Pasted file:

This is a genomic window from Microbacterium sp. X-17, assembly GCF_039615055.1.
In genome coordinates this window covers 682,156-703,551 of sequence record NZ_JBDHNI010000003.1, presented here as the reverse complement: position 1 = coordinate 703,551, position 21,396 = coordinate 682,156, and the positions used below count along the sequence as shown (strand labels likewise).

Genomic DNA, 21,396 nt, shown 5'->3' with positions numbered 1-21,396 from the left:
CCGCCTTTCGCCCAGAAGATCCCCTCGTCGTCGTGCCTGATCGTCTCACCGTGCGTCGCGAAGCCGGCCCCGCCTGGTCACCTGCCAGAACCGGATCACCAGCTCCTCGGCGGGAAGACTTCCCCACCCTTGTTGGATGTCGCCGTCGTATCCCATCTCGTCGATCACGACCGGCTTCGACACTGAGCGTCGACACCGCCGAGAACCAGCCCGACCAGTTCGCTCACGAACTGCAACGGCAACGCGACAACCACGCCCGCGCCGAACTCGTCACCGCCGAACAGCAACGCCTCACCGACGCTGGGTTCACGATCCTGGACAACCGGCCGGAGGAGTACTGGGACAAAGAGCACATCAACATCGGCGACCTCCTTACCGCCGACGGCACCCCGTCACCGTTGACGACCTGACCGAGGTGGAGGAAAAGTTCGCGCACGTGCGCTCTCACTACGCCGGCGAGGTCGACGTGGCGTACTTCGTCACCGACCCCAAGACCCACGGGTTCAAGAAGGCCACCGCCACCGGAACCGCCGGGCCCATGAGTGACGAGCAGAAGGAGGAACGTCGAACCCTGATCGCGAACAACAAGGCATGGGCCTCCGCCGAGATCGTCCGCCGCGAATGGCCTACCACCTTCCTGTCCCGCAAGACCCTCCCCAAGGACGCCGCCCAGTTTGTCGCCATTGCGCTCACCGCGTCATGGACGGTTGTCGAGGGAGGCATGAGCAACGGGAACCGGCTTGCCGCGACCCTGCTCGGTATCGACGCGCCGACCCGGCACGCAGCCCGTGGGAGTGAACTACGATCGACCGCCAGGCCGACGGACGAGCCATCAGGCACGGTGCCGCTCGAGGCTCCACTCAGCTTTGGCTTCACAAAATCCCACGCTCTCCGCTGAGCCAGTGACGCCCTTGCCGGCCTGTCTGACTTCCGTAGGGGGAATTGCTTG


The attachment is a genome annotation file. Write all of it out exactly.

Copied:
This is a genomic window from Microbacterium sp. X-17, assembly GCF_039615055.1.
In genome coordinates this window covers 682,156-703,551 of sequence record NZ_JBDHNI010000003.1, presented here as the reverse complement: position 1 = coordinate 703,551, position 21,396 = coordinate 682,156, and the positions used below count along the sequence as shown (strand labels likewise).

Genomic DNA, 21,396 nt, shown 5'->3' with positions numbered 1-21,396 from the left:
CCGCCTTTCGCCCAGAAGATCCCCTCGTCGTCGTGCCTGATCGTCTCACCGTGCGTCGCGAAGCCGGCCCCGCCTGGTCACCTGCCAGAACCGGATCACCAGCTCCTCGGCGGGAAGACTTCCCCACCCTTGTTGGATGTCGCCGTCGTATCCCATCTCGTCGATCACGACCGGCTTCGACACTGAGCGTCGACACCGCCGAGAACCAGCCCGACCAGTTCGCTCACGAACTGCAACGGCAACGCGACAACCACGCCCGCGCCGAACTCGTCACCGCCGAACAGCAACGCCTCACCGACGCTGGGTTCACGATCCTGGACAACCGGCCGGAGGAGTACTGGGACAAAGAGCACATCAACATCGGCGACCTCCTTACCGCCGACGGCACCCCGTCACCGTTGACGACCTGACCGAGGTGGAGGAAAAGTTCGCGCACGTGCGCTCTCACTACGCCGGCGAGGTCGACGTGGCGTACTTCGTCACCGACCCCAAGACCCACGGGTTCAAGAAGGCCACCGCCACCGGAACCGCCGGGCCCATGAGTGACGAGCAGAAGGAGGAACGTCGAACCCTGATCGCGAACAACAAGGCATGGGCCTCCGCCGAGATCGTCCGCCGCGAATGGCCTACCACCTTCCTGTCCCGCAAGACCCTCCCCAAGGACGCCGCCCAGTTTGTCGCCATTGCGCTCACCGCGTCATGGACGGTTGTCGAGGGAGGCATGAGCAACGGGAACCGGCTTGCCGCGACCCTGCTCGGTATCGACGCGCCGACCCGGCACGCAGCCCGTGGGAGTGAACTACGATCGACCGCCAGGCCGACGGACGAGCCATCAGGCACGGTGCCGCTCGAGGCTCCACTCAGCTTTGGCTTCACAAAATCCCACGCTCTCCGCTGAGCCAGTGACGCCCTTGCCGGCCTGTCTGACTTCCGTAGGGGGAATTGCTTG